The school shark, tope shark, soupfin shark or snapper shark, Galeorhinus galeus, is a hound shark of the family Triakidae, the only member of the genus Galeorhinus, found worldwide in subtropical seas at depths of up to 550 m. It grows to 2 m long.
The school shark has a long, pointed snout, a large mouth, and small blade-like teeth. The second dorsal fin is about as large as the anal fin and the terminal caudal fin lobe is as long as the rest of the fin. It is greyish above, white below, and the young have black markings on their fins.
It is mainly demersal on continental and insular shelves, but is also found on the upper slopes, at depths from near shore to 550 m. It has been shown to be pelagic in the open ocean (frequently caught on floating tuna longlines over deep water, and many New Zealand-tagged specimens have been recaptured in Australia). The school shark occurs in small schools that are highly migratory in higher latitudes in their range. There is pronounced partial segregation by size and sex in some areas.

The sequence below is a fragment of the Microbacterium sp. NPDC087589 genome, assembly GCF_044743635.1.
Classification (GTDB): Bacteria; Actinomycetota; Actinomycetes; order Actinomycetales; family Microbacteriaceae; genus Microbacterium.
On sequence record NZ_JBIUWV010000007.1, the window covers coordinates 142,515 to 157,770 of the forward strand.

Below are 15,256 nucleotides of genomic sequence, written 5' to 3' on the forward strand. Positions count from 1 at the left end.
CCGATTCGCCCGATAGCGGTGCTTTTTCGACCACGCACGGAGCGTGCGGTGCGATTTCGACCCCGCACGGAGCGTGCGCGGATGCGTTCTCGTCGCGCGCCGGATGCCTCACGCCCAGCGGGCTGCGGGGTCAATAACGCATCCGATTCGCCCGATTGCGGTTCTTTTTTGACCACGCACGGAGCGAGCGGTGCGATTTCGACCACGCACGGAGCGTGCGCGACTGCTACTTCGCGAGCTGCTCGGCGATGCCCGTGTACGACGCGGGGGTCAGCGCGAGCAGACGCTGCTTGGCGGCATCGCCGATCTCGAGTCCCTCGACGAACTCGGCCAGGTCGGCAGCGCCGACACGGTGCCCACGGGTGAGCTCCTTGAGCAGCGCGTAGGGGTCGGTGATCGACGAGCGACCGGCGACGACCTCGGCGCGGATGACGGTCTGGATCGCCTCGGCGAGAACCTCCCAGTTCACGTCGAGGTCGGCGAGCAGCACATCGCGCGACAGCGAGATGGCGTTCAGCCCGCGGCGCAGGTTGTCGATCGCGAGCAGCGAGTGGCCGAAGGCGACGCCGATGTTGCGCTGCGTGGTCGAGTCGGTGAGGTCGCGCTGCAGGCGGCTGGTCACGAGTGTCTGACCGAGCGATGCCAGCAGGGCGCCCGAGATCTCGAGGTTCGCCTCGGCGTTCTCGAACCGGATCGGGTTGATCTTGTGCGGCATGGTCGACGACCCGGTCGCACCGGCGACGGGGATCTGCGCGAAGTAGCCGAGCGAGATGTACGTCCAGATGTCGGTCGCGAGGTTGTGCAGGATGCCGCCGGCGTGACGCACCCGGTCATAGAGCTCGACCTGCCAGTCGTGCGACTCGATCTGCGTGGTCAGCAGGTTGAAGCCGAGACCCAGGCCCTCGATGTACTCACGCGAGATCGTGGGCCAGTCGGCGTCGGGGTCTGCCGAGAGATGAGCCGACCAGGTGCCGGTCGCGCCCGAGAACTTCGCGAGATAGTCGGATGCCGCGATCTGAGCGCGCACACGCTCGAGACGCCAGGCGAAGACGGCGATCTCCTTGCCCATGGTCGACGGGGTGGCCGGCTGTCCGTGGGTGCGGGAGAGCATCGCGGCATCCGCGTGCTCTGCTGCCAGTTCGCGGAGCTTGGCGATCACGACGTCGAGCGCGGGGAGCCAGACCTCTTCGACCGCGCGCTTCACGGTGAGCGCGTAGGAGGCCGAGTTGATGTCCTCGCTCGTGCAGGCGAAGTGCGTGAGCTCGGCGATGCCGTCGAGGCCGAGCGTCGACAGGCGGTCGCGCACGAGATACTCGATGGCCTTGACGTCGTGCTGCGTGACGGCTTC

Reproduction is ovoviviparous.
Its meat is excellent for human consumption (among other recipes, it is particularly remarkable the traditional Andalusian bienmesabe), liver for squalene oil, fins for soup; also utilized as fishmeal. Marketed fresh, dried-salted, and frozen; although this shark is in danger of being overfished due to poor regulations on production.
Adapts well in captivity if carefully captured and handled.
The finning of a shark is somewhat grisly; mainly in that the shark is of no value to the average shark finner, and the dying shark is simply thrown overboard after being relieved of its fins.
'Vulnerable' Shark in Soup Served in Seattle; Shark-Fin Soup Now Illegal in State; Study Analyzed Meat in 14 U.S. Cities
Aug 10, 2012; Byline: Theodoric Meyer; Seattle Times staff reporter Seattleites who dined on shark-fin soup before the state banned it may have...